At Interana, we build a fast, scalable behavioral analytics solution for event data. By fast, I mean really fast (answers in seconds), and by big I mean really big (billions and billions of events). We currently have customers like Microsoft and Tinder that have nearly reached a trillion rows of data and still getting results in seconds. Scale and speed are critical to Interana and the types of analytics we do (conversion, engagement, retention, root cause, etc.) on massive volumes of raw event data. We knew that designing and writing a system like this would not be easy, and it wasn’t. But we didn’t expect it to be so hard to find good data for testing, measurement, and demos. That’s why we decided to make our own data.

Today, we’re releasing eventsim to the world. This is a tool that I wrote internally to produce a stream of real looking (but fake) event data. We use this for development, testing, and demos. This blog posts explains why I wrote a fake data generator, how it works, and how to get (and use) it.

You can get the code for the simulator from

Background and Motivation
At Interana, we built a system for viewing event data. Events are measurements that capture a moment in time; each event describes an observation (something that was seen, or something that happened), and attributes about that event. Examples of events include web page view, credit card transactions, SMS messages, and industrial sensor readings.

In industry, there are a huge number of data sources that look like this. I worked with data like this myself (at LinkedIn, Netflix, and Verisign), and our customers produce large volumes of data like this (at Asana, Imgur, Bing, and other places). Typically, the data contains a set of events associated with a set of users over a long time period.

At Interana, we wanted to find data sets that showed how people behaved over time, and that could be used to calculate common business metrics. Unfortunately, we struggled to find free, open data sources that looked like this. We found some data sets that satisfied some of our requirements, but not all. (For example, there is a good data set of wikipedia edits. This data set contains many events, but is less than ideal for engagement metrics.)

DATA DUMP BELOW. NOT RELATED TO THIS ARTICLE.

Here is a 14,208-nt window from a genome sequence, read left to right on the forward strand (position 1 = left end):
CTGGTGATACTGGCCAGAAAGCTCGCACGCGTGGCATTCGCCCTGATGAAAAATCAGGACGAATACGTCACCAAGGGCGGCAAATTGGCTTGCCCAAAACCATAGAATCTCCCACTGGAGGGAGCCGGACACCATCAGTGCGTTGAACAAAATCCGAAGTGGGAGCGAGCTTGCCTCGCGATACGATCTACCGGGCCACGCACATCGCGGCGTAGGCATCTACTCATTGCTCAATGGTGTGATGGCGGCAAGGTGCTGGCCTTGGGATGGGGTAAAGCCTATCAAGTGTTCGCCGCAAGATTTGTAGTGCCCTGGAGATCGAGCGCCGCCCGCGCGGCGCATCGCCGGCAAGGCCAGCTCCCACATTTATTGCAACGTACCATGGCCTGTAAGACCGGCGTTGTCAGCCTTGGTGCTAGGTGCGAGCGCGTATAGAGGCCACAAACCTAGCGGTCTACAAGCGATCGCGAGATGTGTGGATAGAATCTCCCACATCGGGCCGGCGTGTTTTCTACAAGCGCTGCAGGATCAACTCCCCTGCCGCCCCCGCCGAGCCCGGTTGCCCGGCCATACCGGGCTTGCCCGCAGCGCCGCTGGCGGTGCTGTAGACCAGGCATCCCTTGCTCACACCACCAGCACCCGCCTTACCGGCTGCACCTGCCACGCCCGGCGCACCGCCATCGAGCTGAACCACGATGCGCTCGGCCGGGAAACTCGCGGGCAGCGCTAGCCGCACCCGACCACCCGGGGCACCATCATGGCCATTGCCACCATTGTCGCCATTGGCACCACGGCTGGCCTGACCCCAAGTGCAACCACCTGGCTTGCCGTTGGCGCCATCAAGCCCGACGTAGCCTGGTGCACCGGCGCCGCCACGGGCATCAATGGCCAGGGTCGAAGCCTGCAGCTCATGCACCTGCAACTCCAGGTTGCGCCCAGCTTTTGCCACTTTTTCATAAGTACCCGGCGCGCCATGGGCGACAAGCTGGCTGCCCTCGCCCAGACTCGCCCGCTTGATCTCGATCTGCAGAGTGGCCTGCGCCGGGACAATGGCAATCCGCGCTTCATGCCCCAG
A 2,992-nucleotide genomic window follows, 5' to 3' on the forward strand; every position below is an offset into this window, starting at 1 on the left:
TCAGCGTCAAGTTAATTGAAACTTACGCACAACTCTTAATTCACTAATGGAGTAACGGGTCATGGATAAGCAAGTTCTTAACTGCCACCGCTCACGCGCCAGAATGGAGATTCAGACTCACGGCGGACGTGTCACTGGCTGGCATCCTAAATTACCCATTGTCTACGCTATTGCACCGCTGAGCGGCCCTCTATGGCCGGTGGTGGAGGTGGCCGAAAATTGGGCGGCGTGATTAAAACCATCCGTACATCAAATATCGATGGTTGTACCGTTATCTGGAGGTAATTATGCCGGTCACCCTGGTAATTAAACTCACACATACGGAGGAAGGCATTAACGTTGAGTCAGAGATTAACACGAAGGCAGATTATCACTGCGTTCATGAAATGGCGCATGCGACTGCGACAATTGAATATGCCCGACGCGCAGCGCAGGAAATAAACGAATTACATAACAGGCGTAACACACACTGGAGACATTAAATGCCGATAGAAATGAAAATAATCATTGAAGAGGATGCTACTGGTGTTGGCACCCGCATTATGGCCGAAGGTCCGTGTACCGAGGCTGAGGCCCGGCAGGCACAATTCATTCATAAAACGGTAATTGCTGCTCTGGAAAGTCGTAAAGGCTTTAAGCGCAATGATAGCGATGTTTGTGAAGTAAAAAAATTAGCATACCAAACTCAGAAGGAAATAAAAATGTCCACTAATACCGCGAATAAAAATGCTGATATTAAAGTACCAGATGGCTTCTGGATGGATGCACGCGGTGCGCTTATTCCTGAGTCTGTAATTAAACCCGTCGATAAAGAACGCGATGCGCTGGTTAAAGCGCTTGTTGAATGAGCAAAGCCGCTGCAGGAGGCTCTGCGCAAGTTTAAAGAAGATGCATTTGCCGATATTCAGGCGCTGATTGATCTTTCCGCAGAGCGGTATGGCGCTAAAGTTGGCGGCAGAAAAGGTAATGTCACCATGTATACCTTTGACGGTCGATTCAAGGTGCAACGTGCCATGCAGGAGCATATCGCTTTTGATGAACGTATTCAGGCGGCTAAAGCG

Our solution
We decided that our best bet was to simulate the action of many users on a completely fake web site. We wanted the simulator to have the following features:
Configurable time period. We wanted to be able to create data for long or short time periods, and include timestamps up to the present.
Configurable volume. We needed to be able to create data for many different numbers of users, from tens to millions. (This lets use the same data for small development projects and massive performance testing projects).
Realistic traffic patterns. Many of us have worked at big consumer web sites, and know that traffic varies by time of data and day of week. We wanted more traffic in the day than at night, and more during the week than on weekends (and holidays).
One time or continuous. We wanted to be able to generate data once, or to generate data continuously.
JSON output.
Output to files, or to Apache Kafka.
Pseudo-random output. We wanted the data to look random, but to be generated deterministically (to ease testing and recreating data).
Different behavior for different users. We wanted different users to behave a little differently: some arrived more frequently than others, some clicked around differently.
Colorful attributes. We wanted to make the data fun and interesting: to assign users names, to have them use different browsers, to have them come from different places. And we wanted them to do interesting things.
Growth and attrition. We wanted to be able to calculate growth metrics, so new users appear over time (and some leave).
After some work, I decided to simulate a fake music web site, like Apple Music, Pandora, or Spotify. I chose this use case because I think it’s intuitive for most users (lots of people have experience with music streaming services), and fun. I also had some interesting data to use for faking it: the Million Song Dataset. (I used data from that project to create realistic names and distributions of songs.)